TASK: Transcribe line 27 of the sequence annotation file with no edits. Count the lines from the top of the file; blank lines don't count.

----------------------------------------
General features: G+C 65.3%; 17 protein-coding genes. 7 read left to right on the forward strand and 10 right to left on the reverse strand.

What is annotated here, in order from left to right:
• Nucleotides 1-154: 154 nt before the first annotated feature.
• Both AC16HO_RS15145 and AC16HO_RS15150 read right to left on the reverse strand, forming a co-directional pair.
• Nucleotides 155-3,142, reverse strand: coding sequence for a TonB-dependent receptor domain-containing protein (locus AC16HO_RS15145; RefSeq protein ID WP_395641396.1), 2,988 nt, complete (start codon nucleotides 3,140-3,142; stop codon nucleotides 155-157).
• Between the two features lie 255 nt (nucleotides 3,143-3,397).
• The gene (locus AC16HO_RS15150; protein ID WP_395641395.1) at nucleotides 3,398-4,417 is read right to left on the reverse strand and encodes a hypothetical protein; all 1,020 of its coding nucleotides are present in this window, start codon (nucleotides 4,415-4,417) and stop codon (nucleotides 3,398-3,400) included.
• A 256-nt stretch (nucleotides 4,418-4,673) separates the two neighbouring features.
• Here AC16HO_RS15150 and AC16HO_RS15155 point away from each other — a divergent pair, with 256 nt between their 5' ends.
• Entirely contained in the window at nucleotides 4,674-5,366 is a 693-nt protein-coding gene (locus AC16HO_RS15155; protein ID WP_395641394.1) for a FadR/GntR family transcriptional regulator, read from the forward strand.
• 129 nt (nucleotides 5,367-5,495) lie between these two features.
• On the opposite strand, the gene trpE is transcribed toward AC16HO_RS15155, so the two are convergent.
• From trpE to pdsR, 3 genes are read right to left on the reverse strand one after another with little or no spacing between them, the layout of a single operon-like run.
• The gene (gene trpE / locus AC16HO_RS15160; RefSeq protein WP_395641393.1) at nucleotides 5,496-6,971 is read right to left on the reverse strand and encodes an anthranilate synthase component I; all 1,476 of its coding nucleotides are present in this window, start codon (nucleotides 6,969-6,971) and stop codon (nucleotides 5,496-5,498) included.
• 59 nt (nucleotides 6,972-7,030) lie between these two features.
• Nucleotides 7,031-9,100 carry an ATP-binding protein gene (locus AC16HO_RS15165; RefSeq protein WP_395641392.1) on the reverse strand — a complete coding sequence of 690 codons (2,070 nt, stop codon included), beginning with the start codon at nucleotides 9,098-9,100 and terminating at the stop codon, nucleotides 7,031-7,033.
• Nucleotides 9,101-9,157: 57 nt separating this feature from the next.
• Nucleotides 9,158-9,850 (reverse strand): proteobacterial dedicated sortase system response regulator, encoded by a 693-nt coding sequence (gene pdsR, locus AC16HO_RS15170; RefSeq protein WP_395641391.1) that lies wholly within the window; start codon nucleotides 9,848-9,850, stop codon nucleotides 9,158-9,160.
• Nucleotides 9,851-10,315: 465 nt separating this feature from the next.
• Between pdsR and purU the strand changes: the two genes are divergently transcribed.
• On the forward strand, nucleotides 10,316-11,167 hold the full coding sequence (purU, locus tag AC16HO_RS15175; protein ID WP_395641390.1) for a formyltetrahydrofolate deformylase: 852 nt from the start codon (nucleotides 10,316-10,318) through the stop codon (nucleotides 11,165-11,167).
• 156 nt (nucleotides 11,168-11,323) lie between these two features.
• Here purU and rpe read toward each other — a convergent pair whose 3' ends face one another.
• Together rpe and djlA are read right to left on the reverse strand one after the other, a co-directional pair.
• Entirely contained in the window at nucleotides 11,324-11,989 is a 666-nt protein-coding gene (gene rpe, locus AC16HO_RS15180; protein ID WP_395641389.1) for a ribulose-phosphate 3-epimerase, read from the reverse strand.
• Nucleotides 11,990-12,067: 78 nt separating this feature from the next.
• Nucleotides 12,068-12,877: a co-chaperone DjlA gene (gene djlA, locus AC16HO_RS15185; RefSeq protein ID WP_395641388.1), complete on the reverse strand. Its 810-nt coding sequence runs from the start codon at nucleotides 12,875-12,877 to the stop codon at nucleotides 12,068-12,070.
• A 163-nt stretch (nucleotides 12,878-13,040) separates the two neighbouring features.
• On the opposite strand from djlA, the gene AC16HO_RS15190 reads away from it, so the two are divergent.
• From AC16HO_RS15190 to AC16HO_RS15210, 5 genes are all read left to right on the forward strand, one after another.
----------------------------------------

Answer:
• Nucleotides 12,068-12,877: a co-chaperone DjlA gene (gene djlA, locus AC16HO_RS15185; RefSeq protein ID WP_395641388.1), complete on the reverse strand. Its 810-nt coding sequence runs from the start codon at nucleotides 12,875-12,877 to the stop codon at nucleotides 12,068-12,070.